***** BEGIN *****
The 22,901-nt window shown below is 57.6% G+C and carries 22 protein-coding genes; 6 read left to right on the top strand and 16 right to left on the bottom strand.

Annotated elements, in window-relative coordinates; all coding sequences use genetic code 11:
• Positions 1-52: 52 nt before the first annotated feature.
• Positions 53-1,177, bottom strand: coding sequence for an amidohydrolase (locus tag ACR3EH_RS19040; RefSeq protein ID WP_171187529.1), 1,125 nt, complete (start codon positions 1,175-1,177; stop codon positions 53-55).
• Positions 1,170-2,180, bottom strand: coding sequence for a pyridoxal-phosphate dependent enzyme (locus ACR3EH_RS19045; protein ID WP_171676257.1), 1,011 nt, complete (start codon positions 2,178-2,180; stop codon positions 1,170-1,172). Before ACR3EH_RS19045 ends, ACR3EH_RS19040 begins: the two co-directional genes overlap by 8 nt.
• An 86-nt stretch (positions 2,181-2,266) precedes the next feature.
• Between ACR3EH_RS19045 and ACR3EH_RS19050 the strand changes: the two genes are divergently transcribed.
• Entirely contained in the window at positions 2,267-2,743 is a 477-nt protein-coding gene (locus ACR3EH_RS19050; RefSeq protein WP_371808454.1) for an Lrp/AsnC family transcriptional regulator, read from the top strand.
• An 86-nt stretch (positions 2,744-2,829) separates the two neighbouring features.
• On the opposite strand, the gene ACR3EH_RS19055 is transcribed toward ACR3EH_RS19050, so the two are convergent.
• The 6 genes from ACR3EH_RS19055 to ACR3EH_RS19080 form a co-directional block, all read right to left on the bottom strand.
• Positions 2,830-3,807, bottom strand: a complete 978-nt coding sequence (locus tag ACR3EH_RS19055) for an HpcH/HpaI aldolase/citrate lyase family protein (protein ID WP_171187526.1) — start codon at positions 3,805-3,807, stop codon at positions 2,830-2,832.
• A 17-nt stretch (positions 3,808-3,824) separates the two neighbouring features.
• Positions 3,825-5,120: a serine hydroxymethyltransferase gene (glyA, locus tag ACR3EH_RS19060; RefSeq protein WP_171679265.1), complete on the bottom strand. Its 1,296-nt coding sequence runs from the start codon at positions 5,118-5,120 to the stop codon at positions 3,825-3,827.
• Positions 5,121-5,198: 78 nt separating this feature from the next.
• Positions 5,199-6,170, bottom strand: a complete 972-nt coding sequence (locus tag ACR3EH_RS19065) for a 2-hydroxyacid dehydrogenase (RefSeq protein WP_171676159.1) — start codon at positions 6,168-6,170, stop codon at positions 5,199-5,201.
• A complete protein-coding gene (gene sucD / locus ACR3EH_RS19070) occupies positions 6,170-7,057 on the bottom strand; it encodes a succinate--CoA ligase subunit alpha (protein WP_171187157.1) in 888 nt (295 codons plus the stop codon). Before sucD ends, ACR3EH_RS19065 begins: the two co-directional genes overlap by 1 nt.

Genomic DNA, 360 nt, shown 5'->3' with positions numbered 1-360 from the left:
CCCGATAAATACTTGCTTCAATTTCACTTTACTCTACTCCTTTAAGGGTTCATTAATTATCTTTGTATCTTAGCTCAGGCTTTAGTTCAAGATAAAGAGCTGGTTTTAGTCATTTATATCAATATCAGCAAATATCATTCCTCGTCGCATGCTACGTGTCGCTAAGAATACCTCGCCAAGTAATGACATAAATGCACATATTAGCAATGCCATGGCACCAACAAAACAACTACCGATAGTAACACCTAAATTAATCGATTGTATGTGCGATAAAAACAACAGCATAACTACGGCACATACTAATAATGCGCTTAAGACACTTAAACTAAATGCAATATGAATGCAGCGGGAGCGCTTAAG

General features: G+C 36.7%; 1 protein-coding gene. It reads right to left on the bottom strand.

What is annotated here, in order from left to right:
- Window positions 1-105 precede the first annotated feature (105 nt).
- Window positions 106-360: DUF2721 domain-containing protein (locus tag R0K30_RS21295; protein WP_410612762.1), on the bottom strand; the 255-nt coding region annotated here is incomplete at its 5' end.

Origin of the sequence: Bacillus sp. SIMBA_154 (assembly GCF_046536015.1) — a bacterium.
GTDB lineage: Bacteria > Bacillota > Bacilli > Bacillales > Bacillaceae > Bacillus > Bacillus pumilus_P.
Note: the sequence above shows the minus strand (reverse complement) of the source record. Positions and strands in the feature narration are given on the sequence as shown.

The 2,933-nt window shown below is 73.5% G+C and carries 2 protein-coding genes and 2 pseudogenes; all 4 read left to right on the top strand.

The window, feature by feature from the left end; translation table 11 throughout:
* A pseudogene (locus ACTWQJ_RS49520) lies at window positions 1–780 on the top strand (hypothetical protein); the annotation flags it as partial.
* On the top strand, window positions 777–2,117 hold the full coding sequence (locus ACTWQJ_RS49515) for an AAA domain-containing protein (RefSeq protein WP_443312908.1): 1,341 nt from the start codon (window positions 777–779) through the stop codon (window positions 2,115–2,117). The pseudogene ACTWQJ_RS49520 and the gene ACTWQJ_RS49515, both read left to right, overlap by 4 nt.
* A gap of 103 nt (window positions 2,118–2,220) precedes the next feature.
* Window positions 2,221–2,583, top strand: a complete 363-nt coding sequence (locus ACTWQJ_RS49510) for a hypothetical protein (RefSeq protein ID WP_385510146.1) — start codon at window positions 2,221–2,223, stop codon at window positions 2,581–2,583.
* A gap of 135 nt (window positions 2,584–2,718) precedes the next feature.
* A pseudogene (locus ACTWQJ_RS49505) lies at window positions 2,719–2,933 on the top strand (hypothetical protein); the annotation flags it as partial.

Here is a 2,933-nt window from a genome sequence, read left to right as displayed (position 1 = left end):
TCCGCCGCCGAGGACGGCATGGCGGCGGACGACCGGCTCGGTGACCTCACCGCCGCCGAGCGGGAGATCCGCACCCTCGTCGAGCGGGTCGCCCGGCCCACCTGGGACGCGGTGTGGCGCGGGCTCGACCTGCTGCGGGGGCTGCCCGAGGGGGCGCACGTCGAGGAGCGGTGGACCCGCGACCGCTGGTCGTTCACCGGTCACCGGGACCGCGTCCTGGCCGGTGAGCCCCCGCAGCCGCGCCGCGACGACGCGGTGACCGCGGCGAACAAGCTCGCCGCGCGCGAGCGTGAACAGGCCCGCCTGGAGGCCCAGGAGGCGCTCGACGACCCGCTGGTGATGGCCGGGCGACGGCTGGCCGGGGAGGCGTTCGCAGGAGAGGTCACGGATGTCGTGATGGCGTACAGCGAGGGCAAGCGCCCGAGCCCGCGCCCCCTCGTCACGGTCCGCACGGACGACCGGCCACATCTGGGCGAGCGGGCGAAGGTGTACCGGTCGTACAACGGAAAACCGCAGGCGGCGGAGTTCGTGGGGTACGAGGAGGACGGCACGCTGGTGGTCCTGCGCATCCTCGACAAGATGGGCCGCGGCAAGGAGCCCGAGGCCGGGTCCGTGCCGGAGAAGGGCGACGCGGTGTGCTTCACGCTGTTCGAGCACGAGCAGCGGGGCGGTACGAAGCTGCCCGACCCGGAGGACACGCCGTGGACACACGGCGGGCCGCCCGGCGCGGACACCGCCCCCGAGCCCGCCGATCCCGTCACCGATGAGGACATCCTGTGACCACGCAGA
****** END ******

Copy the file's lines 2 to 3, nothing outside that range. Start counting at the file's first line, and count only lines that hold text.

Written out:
Annotated elements, in window-relative coordinates; all coding sequences use genetic code 11:
• Positions 1-52: 52 nt before the first annotated feature.